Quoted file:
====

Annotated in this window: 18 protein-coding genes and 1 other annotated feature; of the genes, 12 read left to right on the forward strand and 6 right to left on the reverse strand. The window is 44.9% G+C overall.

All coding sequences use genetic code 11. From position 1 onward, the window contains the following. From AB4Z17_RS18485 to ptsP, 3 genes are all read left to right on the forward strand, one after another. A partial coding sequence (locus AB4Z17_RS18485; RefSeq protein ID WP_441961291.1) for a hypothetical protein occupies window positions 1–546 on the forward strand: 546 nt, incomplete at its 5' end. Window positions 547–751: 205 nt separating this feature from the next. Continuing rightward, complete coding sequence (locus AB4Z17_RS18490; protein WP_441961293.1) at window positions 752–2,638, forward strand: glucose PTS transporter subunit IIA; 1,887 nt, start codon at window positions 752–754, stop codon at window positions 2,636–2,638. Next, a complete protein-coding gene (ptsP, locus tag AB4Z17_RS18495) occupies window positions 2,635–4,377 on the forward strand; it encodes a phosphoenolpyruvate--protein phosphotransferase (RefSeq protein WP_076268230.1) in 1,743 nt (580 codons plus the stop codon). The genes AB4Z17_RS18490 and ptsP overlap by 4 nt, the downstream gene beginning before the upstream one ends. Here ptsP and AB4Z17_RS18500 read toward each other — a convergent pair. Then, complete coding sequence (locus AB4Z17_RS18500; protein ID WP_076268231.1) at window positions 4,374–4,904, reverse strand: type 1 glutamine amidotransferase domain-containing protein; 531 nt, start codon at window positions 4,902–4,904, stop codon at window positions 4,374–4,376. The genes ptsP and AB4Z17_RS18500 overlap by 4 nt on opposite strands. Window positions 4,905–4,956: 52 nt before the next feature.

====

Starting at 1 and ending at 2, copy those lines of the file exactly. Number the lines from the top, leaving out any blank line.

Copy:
Annotated in this window: 18 protein-coding genes and 1 other annotated feature; of the genes, 12 read left to right on the forward strand and 6 right to left on the reverse strand. The window is 44.9% G+C overall.

All coding sequences use genetic code 11. From position 1 onward, the window contains the following. From AB4Z17_RS18485 to ptsP, 3 genes are all read left to right on the forward strand, one after another. A partial coding sequence (locus AB4Z17_RS18485; RefSeq protein ID WP_441961291.1) for a hypothetical protein occupies window positions 1–546 on the forward strand: 546 nt, incomplete at its 5' end. Window positions 547–751: 205 nt separating this feature from the next. Continuing rightward, complete coding sequence (locus AB4Z17_RS18490; protein WP_441961293.1) at window positions 752–2,638, forward strand: glucose PTS transporter subunit IIA; 1,887 nt, start codon at window positions 752–754, stop codon at window positions 2,636–2,638. Next, a complete protein-coding gene (ptsP, locus tag AB4Z17_RS18495) occupies window positions 2,635–4,377 on the forward strand; it encodes a phosphoenolpyruvate--protein phosphotransferase (RefSeq protein WP_076268230.1) in 1,743 nt (580 codons plus the stop codon). The genes AB4Z17_RS18490 and ptsP overlap by 4 nt, the downstream gene beginning before the upstream one ends. Here ptsP and AB4Z17_RS18500 read toward each other — a convergent pair. Then, complete coding sequence (locus AB4Z17_RS18500; protein ID WP_076268231.1) at window positions 4,374–4,904, reverse strand: type 1 glutamine amidotransferase domain-containing protein; 531 nt, start codon at window positions 4,902–4,904, stop codon at window positions 4,374–4,376. The genes ptsP and AB4Z17_RS18500 overlap by 4 nt on opposite strands. Window positions 4,905–4,956: 52 nt before the next feature.